I’m Voting 25 Times. And You Should Too!

Joe Mathews
Connecting California Columnist and Editor, Zócalo Public Square, Fellow at the Center for Social Cohesion at Arizona State University and co-author of California Crackup: How Reform Broke the Golden State and How We Can Fix It (UC Press, 2010)

In his latest false attack on California, President Trump suggests he’d win California because we Californians all vote three times every election.

If only voting here were that easy.

I’m voting 25 times in the fall election. And that’s perfectly legal because I live in Los Angeles County. On just one ballot, I face 24 different contests, and can vote 25 times. A local school board race, which is at large, asks me to vote for two candidates.

I also can vote for president, state senator, state assembly, Congress, district attorney, three judges, and one member of the Upper San Gabriel Valley Municipal Water District board of directors, as well on 12 different statewide ballot measures, one county measure, and one local measure (a utility tax extension).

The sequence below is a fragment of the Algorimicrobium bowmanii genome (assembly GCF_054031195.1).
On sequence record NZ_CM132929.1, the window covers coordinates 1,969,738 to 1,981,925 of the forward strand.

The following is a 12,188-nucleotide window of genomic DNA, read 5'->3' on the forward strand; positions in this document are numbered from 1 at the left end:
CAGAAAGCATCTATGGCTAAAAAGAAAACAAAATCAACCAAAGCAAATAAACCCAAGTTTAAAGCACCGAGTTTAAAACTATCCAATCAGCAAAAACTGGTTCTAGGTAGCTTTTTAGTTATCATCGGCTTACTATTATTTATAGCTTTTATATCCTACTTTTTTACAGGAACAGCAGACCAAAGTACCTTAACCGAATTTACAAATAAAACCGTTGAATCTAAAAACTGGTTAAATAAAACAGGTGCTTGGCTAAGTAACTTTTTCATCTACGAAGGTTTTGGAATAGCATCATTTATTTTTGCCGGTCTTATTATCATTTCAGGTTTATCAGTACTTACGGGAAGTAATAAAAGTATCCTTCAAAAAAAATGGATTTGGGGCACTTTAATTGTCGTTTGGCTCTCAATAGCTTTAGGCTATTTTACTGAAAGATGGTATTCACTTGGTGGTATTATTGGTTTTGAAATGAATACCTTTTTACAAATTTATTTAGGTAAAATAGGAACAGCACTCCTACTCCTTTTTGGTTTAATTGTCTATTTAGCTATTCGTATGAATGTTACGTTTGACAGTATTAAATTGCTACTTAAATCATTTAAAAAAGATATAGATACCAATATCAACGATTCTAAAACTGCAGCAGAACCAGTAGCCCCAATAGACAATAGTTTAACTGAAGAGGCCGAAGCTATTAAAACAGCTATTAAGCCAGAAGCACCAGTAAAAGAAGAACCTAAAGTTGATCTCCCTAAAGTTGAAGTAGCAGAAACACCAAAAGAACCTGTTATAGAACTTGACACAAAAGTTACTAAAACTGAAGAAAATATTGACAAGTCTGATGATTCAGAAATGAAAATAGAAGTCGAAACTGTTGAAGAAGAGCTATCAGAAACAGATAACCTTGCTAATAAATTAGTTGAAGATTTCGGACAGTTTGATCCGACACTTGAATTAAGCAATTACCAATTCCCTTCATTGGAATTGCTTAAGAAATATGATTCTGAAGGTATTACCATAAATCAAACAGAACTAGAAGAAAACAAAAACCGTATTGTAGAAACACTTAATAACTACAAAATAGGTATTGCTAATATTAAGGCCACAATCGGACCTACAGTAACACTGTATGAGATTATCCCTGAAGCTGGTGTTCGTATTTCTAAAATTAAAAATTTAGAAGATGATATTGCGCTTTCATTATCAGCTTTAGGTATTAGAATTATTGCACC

President Trump’s lying is unstoppable. But the rest of us should stop repeating the untruth that multiple votes represent fraud. In fact, multiple voting is a good sign that you live in a modern democracy with different levels of government and the possibility of direct legislation.

And we’d be better off if we had more power for multiple votes. For one thing, I should be able to cast a second ballot, replacing my first ballot, if I change my mind before Election Day, as you can do in some other countries. I’d also love to be able to vote for multiple members of the legislature to represent my region, or multiple members of a city council to represent my city—both of which would be possible if California were to expand its numbers of lawmakers and adopt proportional representation.

For now, it’s worth saying to the president and other purveyors of misinformation. I will vote as many times as I want to. I do so proudly, and I do so legally. Because I’m a Californian.  

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